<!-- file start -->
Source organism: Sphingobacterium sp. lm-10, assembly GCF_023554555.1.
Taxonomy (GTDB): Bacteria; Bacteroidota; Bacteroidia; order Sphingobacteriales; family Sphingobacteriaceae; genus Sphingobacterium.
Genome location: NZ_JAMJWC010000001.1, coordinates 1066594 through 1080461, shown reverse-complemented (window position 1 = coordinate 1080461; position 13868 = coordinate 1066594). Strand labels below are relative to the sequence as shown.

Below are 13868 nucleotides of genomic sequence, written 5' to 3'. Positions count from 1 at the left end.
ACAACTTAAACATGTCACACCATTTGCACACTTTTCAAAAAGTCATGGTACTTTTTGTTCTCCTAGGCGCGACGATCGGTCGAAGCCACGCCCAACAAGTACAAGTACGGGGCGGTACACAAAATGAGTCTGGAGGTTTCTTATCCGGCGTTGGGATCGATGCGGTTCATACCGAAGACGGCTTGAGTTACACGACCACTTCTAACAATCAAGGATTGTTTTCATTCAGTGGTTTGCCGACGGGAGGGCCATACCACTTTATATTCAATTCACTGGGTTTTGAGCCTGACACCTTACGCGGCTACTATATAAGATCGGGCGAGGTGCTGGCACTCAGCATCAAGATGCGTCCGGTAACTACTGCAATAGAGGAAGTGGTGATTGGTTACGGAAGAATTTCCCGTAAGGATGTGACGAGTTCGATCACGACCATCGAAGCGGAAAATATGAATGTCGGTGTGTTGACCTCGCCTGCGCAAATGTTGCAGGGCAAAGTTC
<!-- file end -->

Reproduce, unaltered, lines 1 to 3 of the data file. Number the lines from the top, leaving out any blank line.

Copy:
Source organism: Sphingobacterium sp. lm-10, assembly GCF_023554555.1.
Taxonomy (GTDB): Bacteria; Bacteroidota; Bacteroidia; order Sphingobacteriales; family Sphingobacteriaceae; genus Sphingobacterium.
Genome location: NZ_JAMJWC010000001.1, coordinates 1066594 through 1080461, shown reverse-complemented (window position 1 = coordinate 1080461; position 13868 = coordinate 1066594). Strand labels below are relative to the sequence as shown.